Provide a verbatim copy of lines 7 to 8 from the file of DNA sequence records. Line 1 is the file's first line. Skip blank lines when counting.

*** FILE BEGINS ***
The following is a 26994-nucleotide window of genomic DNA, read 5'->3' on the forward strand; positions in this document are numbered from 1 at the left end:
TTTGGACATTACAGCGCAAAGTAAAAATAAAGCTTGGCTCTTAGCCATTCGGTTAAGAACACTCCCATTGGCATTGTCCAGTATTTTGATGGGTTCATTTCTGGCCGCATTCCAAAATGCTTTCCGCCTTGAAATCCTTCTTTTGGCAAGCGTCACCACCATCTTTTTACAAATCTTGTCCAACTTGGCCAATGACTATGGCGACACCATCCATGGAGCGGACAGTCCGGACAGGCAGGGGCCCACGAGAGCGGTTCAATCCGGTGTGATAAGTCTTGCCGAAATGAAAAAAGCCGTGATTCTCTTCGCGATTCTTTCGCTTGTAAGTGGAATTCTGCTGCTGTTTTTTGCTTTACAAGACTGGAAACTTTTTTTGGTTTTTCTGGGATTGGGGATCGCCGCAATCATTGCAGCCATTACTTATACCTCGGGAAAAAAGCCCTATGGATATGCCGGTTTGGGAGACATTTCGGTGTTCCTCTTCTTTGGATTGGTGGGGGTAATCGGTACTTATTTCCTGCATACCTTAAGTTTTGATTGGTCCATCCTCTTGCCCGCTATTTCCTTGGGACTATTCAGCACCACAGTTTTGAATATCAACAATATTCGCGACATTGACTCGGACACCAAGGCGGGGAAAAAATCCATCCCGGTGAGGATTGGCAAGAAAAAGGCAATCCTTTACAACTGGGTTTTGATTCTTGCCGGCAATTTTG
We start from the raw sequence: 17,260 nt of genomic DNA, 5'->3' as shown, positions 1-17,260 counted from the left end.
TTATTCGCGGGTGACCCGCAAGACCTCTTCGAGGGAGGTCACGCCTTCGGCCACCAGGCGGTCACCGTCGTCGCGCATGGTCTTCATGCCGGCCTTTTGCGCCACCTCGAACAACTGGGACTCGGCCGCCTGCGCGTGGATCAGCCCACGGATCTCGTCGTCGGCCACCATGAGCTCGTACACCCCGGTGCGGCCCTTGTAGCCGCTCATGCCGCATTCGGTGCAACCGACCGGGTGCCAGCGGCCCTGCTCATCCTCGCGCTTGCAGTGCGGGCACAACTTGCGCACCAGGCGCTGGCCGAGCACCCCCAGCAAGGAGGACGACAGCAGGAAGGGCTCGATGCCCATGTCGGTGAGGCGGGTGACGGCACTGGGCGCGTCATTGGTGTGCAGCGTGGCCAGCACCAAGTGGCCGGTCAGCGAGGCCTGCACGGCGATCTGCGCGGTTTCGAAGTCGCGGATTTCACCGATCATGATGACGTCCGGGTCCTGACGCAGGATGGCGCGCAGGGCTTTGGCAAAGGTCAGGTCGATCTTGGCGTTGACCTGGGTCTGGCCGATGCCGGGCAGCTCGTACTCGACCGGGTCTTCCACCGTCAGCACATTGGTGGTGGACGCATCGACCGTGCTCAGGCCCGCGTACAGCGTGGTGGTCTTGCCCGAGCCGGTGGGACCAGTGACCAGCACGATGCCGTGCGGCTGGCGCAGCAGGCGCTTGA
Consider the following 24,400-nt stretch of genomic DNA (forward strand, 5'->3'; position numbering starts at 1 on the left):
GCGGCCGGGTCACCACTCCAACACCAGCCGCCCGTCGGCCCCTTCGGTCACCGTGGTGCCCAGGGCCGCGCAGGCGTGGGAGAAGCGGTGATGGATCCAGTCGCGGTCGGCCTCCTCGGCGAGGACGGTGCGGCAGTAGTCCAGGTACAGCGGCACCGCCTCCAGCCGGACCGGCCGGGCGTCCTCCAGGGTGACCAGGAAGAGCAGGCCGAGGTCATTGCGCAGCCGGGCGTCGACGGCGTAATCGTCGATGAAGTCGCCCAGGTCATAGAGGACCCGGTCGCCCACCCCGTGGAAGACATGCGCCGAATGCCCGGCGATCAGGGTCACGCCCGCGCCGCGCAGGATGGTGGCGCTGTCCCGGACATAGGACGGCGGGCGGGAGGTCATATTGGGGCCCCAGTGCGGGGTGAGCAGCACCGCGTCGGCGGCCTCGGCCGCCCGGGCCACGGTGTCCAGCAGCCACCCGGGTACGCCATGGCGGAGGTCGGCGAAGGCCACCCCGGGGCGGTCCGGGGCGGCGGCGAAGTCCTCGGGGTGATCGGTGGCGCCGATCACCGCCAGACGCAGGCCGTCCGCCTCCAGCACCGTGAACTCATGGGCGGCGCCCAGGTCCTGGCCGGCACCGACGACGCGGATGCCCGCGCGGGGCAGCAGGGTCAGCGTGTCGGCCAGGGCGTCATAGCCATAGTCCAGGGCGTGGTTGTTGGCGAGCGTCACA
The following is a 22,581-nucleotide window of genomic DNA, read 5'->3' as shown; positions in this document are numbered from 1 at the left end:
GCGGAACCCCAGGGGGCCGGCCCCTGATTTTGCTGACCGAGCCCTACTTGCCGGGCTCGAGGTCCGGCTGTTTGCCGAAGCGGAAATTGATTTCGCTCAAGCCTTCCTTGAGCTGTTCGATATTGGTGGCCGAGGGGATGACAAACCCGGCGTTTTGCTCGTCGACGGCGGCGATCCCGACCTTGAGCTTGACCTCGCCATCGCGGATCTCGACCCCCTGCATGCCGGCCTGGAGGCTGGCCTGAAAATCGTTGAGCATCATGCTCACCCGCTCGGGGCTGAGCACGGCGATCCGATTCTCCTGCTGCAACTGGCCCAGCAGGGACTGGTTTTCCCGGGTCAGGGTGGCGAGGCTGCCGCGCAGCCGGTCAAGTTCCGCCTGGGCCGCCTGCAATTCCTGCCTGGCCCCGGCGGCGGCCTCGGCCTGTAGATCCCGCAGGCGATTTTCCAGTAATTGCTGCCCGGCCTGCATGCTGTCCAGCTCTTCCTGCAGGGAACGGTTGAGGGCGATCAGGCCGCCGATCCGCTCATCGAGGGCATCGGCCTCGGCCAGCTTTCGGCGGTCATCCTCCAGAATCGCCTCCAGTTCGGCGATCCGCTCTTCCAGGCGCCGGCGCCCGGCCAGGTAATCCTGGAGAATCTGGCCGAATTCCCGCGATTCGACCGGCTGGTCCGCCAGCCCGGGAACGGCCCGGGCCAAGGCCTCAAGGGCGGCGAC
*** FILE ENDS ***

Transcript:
The following is a 22,581-nucleotide window of genomic DNA, read 5'->3' as shown; positions in this document are numbered from 1 at the left end:
GCGGAACCCCAGGGGGCCGGCCCCTGATTTTGCTGACCGAGCCCTACTTGCCGGGCTCGAGGTCCGGCTGTTTGCCGAAGCGGAAATTGATTTCGCTCAAGCCTTCCTTGAGCTGTTCGATATTGGTGGCCGAGGGGATGACAAACCCGGCGTTTTGCTCGTCGACGGCGGCGATCCCGACCTTGAGCTTGACCTCGCCATCGCGGATCTCGACCCCCTGCATGCCGGCCTGGAGGCTGGCCTGAAAATCGTTGAGCATCATGCTCACCCGCTCGGGGCTGAGCACGGCGATCCGATTCTCCTGCTGCAACTGGCCCAGCAGGGACTGGTTTTCCCGGGTCAGGGTGGCGAGGCTGCCGCGCAGCCGGTCAAGTTCCGCCTGGGCCGCCTGCAATTCCTGCCTGGCCCCGGCGGCGGCCTCGGCCTGTAGATCCCGCAGGCGATTTTCCAGTAATTGCTGCCCGGCCTGCATGCTGTCCAGCTCTTCCTGCAGGGAACGGTTGAGGGCGATCAGGCCGCCGATCCGCTCATCGAGGGCATCGGCCTCGGCCAGCTTTCGGCGGTCATCCTCCAGAATCGCCTCCAGTTCGGCGATCCGCTCTTCCAGGCGCCGGCGCCCGGCCAGGTAATCCTGGAGAATCTGGCCGAATTCCCGCGATTCGACCGGCTGGTCCGCCAGCCCGGGAACGGCCCGGGCCAAGGCCTCAAGGGCGGCGAC